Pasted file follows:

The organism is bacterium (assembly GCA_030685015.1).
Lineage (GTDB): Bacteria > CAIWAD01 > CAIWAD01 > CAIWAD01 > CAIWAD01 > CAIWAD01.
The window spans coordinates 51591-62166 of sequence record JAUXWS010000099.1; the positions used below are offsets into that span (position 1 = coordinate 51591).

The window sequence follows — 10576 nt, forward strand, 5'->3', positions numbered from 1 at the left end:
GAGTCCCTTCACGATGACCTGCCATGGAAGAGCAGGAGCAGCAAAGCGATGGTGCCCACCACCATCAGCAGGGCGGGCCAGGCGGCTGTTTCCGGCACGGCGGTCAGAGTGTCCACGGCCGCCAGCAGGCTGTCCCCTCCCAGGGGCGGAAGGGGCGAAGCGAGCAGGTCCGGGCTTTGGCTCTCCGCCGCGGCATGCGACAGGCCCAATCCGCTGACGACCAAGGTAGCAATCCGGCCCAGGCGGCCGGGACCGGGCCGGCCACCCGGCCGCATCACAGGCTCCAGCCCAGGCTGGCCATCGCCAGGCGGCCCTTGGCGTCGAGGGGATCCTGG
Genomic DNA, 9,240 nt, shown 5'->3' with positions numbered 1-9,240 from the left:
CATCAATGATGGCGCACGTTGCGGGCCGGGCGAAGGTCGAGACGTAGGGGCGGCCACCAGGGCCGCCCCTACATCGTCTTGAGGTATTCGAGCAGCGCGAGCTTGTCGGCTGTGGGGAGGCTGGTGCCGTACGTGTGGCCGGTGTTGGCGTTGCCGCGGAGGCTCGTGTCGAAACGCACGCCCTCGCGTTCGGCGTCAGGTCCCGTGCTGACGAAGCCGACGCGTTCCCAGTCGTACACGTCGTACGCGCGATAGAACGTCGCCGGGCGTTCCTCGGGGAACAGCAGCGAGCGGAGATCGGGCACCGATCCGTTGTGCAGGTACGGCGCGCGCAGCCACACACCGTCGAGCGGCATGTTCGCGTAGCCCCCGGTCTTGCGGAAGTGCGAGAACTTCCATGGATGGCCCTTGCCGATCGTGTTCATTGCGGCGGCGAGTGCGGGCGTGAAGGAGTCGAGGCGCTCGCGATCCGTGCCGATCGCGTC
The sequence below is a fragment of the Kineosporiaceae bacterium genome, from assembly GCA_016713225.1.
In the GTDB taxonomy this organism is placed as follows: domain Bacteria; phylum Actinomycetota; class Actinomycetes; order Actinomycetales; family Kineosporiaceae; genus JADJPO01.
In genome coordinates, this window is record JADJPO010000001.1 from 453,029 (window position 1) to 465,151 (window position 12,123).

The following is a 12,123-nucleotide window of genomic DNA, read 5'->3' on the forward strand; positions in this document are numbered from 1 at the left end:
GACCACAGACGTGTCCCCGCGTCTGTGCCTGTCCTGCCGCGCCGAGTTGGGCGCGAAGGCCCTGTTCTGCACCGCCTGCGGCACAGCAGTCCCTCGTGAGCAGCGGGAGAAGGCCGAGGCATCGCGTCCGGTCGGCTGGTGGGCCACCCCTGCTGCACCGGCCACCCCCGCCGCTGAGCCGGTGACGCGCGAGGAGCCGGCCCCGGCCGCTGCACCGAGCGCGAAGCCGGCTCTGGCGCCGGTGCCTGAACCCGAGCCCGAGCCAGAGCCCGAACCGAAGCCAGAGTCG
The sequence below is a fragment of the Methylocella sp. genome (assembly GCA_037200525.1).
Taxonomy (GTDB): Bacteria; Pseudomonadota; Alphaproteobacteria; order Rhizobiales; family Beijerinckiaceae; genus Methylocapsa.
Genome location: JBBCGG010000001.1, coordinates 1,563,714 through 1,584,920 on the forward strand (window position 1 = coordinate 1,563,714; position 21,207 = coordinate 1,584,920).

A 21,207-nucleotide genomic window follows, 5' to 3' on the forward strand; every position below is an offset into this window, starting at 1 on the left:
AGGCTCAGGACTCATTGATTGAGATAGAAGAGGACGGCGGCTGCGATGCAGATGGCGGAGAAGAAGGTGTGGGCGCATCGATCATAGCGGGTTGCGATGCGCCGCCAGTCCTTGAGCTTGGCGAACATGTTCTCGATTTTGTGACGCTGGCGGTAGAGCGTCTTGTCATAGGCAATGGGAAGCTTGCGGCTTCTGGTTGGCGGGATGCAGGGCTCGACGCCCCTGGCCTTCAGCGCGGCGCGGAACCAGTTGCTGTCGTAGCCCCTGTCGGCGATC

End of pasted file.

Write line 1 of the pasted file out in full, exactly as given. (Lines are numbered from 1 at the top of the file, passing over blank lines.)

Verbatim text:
The organism is bacterium (assembly GCA_030685015.1).